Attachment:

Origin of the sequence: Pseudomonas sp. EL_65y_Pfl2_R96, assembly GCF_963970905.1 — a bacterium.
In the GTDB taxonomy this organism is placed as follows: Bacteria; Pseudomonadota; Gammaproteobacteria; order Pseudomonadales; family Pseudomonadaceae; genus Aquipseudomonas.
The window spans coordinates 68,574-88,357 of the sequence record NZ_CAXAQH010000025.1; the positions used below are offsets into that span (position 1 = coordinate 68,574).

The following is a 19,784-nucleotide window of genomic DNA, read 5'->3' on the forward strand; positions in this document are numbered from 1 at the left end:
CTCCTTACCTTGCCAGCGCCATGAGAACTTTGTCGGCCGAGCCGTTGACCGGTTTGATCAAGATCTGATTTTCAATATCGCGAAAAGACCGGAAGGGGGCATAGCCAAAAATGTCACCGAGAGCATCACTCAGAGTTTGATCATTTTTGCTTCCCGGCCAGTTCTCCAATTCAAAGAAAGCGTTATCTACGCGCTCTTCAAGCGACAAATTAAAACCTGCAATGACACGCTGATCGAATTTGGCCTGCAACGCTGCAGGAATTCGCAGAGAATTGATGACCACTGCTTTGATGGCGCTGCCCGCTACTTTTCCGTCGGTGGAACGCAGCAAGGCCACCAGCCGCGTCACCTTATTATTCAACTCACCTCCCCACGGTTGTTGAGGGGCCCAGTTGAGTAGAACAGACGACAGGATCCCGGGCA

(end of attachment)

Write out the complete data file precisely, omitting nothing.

Origin of the sequence: Pseudomonas sp. EL_65y_Pfl2_R96, assembly GCF_963970905.1 — a bacterium.
In the GTDB taxonomy this organism is placed as follows: Bacteria; Pseudomonadota; Gammaproteobacteria; order Pseudomonadales; family Pseudomonadaceae; genus Aquipseudomonas.
The window spans coordinates 68,574-88,357 of the sequence record NZ_CAXAQH010000025.1; the positions used below are offsets into that span (position 1 = coordinate 68,574).

The following is a 19,784-nucleotide window of genomic DNA, read 5'->3' on the forward strand; positions in this document are numbered from 1 at the left end:
CTCCTTACCTTGCCAGCGCCATGAGAACTTTGTCGGCCGAGCCGTTGACCGGTTTGATCAAGATCTGATTTTCAATATCGCGAAAAGACCGGAAGGGGGCATAGCCAAAAATGTCACCGAGAGCATCACTCAGAGTTTGATCATTTTTGCTTCCCGGCCAGTTCTCCAATTCAAAGAAAGCGTTATCTACGCGCTCTTCAAGCGACAAATTAAAACCTGCAATGACACGCTGATCGAATTTGGCCTGCAACGCTGCAGGAATTCGCAGAGAATTGATGACCACTGCTTTGATGGCGCTGCCCGCTACTTTTCCGTCGGTGGAACGCAGCAAGGCCACCAGCCGCGTCACCTTATTATTCAACTCACCTCCCCACGGTTGTTGAGGGGCCCAGTTGAGTAGAACAGACGACAGGATCCCGGGCA